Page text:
The capability of measuring speech quality in a telecommunications network is important to telecommunications service providers. Measurements of speech quality can be employed to assist with network maintenance and troubleshooting, and can also be used to evaluate new technologies, protocols and equipment. However, anticipating how people will perceive speech quality can be difficult. The traditional technique for measuring speech quality is a subjective listening test. In a subjective listening test a group of people manually, i.e., by listening, score the quality of speech according to, e.g., an Absolute Categorical Rating (“ACR”) scale, Bad (1), Poor (2), Fair (3), Good (4), Excellent (5). The average of the scores, known as a Mean Opinion Score (“MOS”), is then calculated and used to characterize the performance of speech codecs, transmission equipment, and networks. Other kinds of subjective tests and scoring schemes may also be used, e.g. degradation mean opinion scores (“DMOS”). Regardless of the scoring scheme, subjective listening tests are time consuming and costly.

It is also known to measure speech quality using automated, objective techniques. Early objective speech quality estimators calculated the difference between a clean speech waveform and a coded (degraded) speech waveform. Representative estimators include signal-to-noise ratio (“SNR”) and segmented SNR. However, low-bit-rate speech coders do not necessarily preserve the original waveform so waveform matching is not an ideal solution. More recently, speech quality measurement algorithms based on auditory models which do not require waveform mapping have been developed. Representative algorithms include Bark spectral distortion (“BSD”), measuring normalizing block (“MNB”), perceptual evaluation of speech quality (“PESQ”) and PSQM. One way in which the auditory model based techniques differ is in the processing of the auditory error surface. For example, MNB uses a hierarchical structure of integration over different time and frequency interval lengths. In contrast, PESQ uses a three step integration, first over frequency, then over short-time utterance intervals, and finally over the whole speech signal. Different p values are used in the Lp norm integration performed in the three steps. However, the integrations are ad hoc in nature and not based on cognitive insight. It would therefore be desirable to have a technique that would more accurately correlate with results that would be obtained via subjective listening tests.

SUMMARY OF THE INVENTION

In accordance with one embodiment of the invention, a method for using a data model for measuring speech quality from a clean speech signal and a degraded speech signal, comprising the steps of: performing auditory processing of the clean speech signal, thereby producing a subband decomposition of the clean speech signal; performing auditory processing of the degraded speech signal, thereby producing a subband decomposition of the degraded speech signal; and performing cognitive mapping based on the clean speech signal, the subband decomposition of the clean speech signal, and the subband decomposition of the degraded speech signal.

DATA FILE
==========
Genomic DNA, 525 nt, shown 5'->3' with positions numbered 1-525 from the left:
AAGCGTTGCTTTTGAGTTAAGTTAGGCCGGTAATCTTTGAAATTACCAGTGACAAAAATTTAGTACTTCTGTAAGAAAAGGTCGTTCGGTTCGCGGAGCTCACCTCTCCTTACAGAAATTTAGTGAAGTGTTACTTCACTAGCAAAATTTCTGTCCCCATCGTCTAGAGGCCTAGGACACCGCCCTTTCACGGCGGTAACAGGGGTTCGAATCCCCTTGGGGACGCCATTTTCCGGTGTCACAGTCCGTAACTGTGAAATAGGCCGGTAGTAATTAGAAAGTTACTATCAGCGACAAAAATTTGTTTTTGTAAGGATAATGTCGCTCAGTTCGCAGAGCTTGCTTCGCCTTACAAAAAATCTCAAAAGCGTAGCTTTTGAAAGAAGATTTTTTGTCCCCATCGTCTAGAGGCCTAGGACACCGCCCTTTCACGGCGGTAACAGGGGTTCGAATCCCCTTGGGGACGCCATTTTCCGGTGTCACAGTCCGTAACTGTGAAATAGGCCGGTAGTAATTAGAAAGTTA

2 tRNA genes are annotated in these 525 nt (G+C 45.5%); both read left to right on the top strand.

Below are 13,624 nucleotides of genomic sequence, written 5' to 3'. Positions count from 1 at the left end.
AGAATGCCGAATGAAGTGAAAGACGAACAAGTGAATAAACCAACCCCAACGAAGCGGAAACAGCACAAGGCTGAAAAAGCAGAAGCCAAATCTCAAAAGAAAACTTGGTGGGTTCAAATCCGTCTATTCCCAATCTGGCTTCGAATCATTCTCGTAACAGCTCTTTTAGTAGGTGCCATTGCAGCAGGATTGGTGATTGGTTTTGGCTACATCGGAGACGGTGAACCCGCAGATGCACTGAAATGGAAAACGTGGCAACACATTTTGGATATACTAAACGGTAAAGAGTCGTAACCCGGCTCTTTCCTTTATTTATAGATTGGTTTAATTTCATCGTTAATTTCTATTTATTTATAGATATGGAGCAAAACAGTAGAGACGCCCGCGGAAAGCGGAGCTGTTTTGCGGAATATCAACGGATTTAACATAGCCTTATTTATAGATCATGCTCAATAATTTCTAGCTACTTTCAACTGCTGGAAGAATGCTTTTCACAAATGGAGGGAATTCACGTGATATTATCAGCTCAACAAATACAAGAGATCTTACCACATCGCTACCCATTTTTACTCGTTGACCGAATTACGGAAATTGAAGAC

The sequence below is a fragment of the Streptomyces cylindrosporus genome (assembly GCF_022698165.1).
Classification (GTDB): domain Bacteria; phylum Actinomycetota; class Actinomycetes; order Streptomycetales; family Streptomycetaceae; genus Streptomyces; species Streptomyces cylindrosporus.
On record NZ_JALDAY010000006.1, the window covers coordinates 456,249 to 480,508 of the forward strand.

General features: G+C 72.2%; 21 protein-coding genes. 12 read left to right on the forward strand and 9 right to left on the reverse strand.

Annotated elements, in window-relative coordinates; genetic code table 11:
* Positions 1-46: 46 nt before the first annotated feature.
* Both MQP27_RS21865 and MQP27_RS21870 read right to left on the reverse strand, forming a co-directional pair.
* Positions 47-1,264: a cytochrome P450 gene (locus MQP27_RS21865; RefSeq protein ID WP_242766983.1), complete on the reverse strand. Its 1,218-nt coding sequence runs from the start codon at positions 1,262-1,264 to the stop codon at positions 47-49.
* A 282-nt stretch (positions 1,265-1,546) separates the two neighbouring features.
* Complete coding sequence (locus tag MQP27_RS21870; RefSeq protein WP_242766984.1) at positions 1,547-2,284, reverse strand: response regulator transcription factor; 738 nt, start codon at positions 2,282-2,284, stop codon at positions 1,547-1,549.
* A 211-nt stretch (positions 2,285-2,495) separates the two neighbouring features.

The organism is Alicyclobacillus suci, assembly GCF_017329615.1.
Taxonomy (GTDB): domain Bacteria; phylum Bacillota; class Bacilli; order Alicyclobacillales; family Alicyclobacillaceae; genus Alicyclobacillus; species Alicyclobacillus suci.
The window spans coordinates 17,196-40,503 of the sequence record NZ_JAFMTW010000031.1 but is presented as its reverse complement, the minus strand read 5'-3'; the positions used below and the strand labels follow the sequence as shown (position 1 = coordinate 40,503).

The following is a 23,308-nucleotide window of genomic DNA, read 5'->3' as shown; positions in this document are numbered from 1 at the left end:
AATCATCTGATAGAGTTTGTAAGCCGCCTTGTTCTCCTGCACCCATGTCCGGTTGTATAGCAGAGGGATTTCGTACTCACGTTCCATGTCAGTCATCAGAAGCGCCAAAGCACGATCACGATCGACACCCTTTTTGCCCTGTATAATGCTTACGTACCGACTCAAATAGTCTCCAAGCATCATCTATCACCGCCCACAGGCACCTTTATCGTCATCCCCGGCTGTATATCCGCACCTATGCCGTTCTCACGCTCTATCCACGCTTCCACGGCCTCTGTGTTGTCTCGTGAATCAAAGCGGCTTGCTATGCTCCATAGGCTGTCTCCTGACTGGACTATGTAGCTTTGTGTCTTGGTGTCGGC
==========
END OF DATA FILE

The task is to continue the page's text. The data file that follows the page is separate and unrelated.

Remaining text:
In accordance with another embodiment of the invention, a computer program operable to use a data model for measuring speech quality from a clean speech signal and a degraded speech signal, comprising: logic operable to perform auditory processing of the clean speech signal, thereby producing a subband decomposition of the clean speech signal; logic operable to perform auditory processing of the degraded speech signal, thereby producing a subband decomposition of the degraded speech signal; and logic operable to perform cognitive mapping based on the clean speech signal, the subband decomposition of the clean speech signal, and the subband decomposition of the degraded speech signal.

Employing data mining to identify characteristics of speech signals that correlate to speech quality has advantages over known techniques. For example, data mining facilitates design of more easily scalable quality estimators. This could be significant because it is generally desired in the telecommunications field to have an estimator that can scale with the amount of data available for learning cognitive mapping, which is increasing because new forms of speech degradation arise from newly collected learning samples, new transmission environments, new speech codecs, and other technological changes.